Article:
This will change a lot of things. For one, it will no longer be possible for app developers to just slap a banner ad control on their free app, request full internet access and rake in the fractions of cents for click-through commissions. We may have to pay for apps or the app stores will have to offer other incentives to developers just to encourage app development.

The banner ad controls are the main reason this seems like a problem at all to me. Every time I install a free app, it seems to request full internet access, just to show ads. I think the Android SDK should include an ad banner control built in, with its own specific permission, different to the "full internet access" permission. That way, if an app developer is after ad revenue, they can use the built-in ad control and their users can rest assured that requesting permissions for internet access is only done for ads in this case.

Mokalus of Borg

PS - It would also make Google the primary ad provider on the platform.
PPS - And I'm sure that's something they'd like very much, assuming it's not already true somehow.

Wednesday, 20 March 2013

A happy life

You know what? I have a really happy life. I'm doing what I love for a job, but I also get to write fiction and share it with the world (when people actually read it). I get to perform on stage now and then, whether singing or acting, I have a lot of good friends and there's lots (like way too much) of good TV, movies and books that I can enjoy at any time. I even have fun keeping organised and completing projects (though some of them have been uncompleted for too long). I'm married to a wonderful woman who loves me, I have a nice house (with a bit too much stuff in it) and a car that runs well. It's a really good life, and I'm pretty happy with it.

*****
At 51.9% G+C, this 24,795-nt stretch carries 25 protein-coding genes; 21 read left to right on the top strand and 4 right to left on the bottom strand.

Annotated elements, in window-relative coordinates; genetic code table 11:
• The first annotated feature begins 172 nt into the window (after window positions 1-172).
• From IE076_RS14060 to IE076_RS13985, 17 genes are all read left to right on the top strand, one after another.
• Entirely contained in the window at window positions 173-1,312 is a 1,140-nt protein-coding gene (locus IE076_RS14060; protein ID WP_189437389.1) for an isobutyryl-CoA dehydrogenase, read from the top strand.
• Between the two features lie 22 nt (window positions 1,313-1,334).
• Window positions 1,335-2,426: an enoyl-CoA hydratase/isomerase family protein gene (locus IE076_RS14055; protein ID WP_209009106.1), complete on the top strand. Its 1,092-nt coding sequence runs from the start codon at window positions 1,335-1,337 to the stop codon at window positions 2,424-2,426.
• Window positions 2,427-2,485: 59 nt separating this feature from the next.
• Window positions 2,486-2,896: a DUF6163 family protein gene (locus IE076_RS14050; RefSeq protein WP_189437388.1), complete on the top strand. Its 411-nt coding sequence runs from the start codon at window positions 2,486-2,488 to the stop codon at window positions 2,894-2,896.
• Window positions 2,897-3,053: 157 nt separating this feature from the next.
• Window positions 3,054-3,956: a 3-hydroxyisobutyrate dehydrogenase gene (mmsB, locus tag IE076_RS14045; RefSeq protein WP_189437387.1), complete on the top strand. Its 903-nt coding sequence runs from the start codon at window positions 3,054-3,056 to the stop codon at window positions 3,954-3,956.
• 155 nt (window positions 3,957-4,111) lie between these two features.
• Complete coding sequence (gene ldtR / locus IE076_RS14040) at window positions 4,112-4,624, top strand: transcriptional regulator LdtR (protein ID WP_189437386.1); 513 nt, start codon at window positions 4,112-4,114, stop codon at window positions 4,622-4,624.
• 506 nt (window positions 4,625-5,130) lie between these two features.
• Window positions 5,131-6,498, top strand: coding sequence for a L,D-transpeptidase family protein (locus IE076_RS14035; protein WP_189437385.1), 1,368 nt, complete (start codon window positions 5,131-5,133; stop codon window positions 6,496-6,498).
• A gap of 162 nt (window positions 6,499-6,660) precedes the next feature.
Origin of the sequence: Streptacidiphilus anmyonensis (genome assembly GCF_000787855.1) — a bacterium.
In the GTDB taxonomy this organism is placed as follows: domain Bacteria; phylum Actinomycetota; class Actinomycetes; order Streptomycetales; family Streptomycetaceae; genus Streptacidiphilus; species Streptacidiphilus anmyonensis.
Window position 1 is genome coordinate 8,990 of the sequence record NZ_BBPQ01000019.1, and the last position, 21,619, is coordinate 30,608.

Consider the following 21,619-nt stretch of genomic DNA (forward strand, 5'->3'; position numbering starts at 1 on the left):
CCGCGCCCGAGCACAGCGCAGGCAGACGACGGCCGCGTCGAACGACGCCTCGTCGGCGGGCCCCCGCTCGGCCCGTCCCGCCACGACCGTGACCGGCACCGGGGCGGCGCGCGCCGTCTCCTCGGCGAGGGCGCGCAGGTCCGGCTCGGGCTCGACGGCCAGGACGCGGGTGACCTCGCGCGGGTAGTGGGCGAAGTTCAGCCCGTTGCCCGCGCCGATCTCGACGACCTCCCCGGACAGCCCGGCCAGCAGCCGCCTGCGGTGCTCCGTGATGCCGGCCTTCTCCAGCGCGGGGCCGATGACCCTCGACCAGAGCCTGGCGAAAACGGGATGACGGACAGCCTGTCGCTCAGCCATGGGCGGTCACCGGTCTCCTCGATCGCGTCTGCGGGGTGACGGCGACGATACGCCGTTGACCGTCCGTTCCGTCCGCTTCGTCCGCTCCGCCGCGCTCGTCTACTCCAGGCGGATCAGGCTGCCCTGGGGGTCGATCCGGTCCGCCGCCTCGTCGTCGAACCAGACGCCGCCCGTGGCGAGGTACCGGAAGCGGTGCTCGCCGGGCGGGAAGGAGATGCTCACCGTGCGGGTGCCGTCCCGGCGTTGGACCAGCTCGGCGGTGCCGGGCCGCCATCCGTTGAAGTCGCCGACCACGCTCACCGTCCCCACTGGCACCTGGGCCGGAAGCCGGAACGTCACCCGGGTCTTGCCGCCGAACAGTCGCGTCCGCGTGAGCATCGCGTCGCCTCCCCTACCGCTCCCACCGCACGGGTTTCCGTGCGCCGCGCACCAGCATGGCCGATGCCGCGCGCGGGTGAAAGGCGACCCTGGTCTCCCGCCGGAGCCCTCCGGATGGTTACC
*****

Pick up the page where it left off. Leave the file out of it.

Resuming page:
I have to remember to practice recognising the good things in my life when I feel down for no reason. That happens sometimes.

Mokalus of Borg

PS - It's happening right now, actually.
PPS - Well, maybe not right now, depending on when you're reading this, but it was.

Tuesday, 19 March 2013

Firefox might be faster than Chrome

A while ago, I got fed up with Firefox being so slow, and I switched to Chrome. It had a lot of advantages at the time, including a much cleaner interface. It also let me sync open tabs between home, work and my phone, sort of, which was a big plus. Firefox slipped to the back of my mind.

This past November, however, while I was participating in my second NaNoWriMo, I was using my little Samsung netbook on the train to and from work every day. Occasionally I would get a WiFi-enabled carriage. Signing on requires a click-through EULA, and Firefox was still set as the default browser, so that's where the page opened. I was stunned at how quickly Firefox opened up on this tiny, underpowered machine. Was I too quick to dismiss Firefox from my life? Maybe I should give it another try.

Mokalus of Borg

PS - It does have synchronisation now, too.